anti trump protest
Demonstrators participate in a protest by the Yemeni community against U.S. President Donald Trump's travel ban in the Brooklyn borough of New York, Feb. 2, 2017. REUTERS/Lucas Jackson

A number of restaurants in Washington, D.C., will remain closed or be short-staffed Thursday as foreign-born workers show solidarity with a campaign aimed at protesting President Donald Trump’s policy toward immigrants.

“A day without immigrants” is a grassroots campaign calling on foreign-born people across the country — whatever their legal status may be — to not work or spend money to demonstrate the importance of immigrants, both in the context of their labor potential and consumer spending in the country.

While the origins of the campaign are not known, it has spread by word of mouth and through social media as it asks people to stand up for the cause by choosing not to eat out, go to classes or even send their children to school.

The campaign has the backing of celebrity Spanish-born chef José Andrés, who announced that his three Jaleo restaurants as well as restaurants Zaytinya and Oyamel, all of which are in the Washington area, will be closed for the day. Andrés has been a vocal critic of Trump’s stand on immigrants and backed out of a 2015 agreement with him to open a restaurant in Washington, D.C.,’s Trump International Hotel, after Trump called undocumented Mexican immigrants “criminals” and “rapists.”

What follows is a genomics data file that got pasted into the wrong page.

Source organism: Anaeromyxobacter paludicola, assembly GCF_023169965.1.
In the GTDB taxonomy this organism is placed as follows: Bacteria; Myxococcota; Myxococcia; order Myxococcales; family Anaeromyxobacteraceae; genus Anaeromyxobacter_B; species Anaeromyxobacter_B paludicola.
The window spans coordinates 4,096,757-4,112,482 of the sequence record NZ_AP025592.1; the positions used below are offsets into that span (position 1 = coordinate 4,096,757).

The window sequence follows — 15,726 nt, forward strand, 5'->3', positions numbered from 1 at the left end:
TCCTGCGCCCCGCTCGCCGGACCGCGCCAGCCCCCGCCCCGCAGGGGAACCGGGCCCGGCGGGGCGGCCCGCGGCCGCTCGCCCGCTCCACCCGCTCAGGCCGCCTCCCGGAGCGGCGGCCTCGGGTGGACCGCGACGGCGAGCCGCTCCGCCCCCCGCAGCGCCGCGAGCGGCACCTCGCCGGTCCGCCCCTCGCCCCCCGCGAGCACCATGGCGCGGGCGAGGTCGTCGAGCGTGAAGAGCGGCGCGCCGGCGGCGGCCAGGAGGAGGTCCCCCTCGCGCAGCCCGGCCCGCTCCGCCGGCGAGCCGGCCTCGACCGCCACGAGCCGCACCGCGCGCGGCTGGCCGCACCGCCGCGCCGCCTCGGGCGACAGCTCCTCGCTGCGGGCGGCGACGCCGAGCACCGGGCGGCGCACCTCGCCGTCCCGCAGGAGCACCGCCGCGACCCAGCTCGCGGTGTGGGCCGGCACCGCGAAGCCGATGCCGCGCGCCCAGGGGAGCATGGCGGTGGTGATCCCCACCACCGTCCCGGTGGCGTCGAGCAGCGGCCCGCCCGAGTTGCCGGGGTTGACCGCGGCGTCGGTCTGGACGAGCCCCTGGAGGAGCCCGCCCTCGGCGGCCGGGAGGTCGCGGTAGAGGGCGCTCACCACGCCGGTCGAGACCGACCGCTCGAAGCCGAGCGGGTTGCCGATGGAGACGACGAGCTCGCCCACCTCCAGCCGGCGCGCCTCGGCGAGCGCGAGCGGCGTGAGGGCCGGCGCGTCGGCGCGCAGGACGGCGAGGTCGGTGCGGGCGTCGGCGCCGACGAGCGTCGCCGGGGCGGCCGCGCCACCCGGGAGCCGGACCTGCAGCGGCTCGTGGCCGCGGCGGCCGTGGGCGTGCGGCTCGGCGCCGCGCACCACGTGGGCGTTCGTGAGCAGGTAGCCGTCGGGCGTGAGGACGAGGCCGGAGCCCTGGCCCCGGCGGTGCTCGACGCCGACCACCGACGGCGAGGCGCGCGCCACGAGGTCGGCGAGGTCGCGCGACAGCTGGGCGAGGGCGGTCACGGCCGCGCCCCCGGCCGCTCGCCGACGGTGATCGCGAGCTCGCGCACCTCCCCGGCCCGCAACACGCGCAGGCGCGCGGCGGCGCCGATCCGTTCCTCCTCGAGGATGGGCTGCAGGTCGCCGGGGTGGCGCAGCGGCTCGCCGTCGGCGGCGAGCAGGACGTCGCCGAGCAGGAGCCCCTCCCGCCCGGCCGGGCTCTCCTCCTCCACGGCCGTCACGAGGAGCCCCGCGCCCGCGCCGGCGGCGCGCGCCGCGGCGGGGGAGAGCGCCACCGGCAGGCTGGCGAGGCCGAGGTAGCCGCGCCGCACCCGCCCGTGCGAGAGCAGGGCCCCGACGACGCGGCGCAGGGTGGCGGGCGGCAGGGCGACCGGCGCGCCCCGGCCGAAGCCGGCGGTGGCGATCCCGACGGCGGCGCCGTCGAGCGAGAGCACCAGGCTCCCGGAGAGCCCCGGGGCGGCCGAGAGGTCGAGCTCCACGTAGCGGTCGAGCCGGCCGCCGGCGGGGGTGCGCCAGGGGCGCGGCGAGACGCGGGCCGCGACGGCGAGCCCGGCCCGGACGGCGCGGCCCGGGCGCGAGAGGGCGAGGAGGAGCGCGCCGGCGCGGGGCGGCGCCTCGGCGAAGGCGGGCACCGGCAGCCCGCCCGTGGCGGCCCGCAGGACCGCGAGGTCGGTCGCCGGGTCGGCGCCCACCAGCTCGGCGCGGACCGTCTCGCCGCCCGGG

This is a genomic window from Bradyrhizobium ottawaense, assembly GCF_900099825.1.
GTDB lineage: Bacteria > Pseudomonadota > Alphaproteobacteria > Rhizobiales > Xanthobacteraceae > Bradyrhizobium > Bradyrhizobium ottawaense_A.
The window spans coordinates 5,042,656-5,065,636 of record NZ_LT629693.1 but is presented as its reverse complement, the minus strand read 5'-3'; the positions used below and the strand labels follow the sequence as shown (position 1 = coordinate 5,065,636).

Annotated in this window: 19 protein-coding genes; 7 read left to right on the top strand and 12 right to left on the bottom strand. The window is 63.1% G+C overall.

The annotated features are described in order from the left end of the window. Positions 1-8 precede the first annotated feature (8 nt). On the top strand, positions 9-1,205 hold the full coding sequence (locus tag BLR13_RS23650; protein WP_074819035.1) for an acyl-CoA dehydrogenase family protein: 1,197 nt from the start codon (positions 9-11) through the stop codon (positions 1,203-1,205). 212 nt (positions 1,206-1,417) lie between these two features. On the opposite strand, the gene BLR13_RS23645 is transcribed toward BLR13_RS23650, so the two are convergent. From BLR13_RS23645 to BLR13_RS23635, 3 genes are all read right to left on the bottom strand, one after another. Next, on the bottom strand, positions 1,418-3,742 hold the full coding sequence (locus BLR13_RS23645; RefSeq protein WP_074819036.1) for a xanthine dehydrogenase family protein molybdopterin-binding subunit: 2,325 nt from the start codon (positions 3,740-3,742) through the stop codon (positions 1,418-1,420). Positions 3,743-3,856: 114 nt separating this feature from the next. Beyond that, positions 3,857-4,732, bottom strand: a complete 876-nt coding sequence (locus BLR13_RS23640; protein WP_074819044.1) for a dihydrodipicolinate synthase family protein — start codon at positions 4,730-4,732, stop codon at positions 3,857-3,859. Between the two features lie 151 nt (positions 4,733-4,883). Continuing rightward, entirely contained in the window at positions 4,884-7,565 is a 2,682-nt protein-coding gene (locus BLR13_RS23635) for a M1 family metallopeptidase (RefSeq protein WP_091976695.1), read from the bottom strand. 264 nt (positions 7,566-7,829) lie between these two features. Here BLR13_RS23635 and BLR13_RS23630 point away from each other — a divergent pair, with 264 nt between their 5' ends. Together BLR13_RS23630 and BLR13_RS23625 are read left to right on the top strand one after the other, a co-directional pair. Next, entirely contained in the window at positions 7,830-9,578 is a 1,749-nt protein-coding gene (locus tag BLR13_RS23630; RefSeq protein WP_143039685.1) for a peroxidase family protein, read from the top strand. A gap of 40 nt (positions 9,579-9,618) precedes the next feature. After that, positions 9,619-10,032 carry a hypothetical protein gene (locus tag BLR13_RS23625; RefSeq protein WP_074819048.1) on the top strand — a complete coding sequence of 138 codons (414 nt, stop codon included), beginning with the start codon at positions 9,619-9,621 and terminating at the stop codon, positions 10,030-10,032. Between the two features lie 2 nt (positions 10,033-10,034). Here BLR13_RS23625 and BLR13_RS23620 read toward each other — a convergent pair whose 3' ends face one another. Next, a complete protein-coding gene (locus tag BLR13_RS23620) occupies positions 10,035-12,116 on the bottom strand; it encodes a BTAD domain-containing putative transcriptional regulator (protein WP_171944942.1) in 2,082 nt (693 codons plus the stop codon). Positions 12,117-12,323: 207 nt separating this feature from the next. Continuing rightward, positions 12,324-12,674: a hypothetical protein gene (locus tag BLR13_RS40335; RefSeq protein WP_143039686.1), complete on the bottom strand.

Both Trump and Andrés have sued each other over the dispute.

Iraqi immigrant Andy Shallal also said that all six restaurants of his Busboys and Poets chain in the Washington area will also stay closed in solidarity with the cause. He took to Twitter to show his support: “As an immigrant I am proud to stand in solidarity w/ my brothers & sisters.”

Almost two dozen restaurants in Washington, D.C., are expected to be closed and the boycott will also spread to other cities in the country. Many restaurants are offering limited service.

Colin McDonough’s Boundary Stone restaurant will see its staff members joining the national “Day Without Immigrants” protest, but McDonough told the Washington Post that he and a co-owner will open the kitchen to serve a limited menu.

“It will be a very limited menu because we are not as talented as the people who normally work there,” McDonough told the Post, adding that the employees participating in the boycott will be paid. “We just got together and decided together as a team that it was a good idea on our part to give our team off to voice their concerns.”

While the protest scheduled for Thursday may not have as big of an impact as it would like to, owing to the over 2,000 restaurants in D.C. itself, it's not likely to go unnoticed.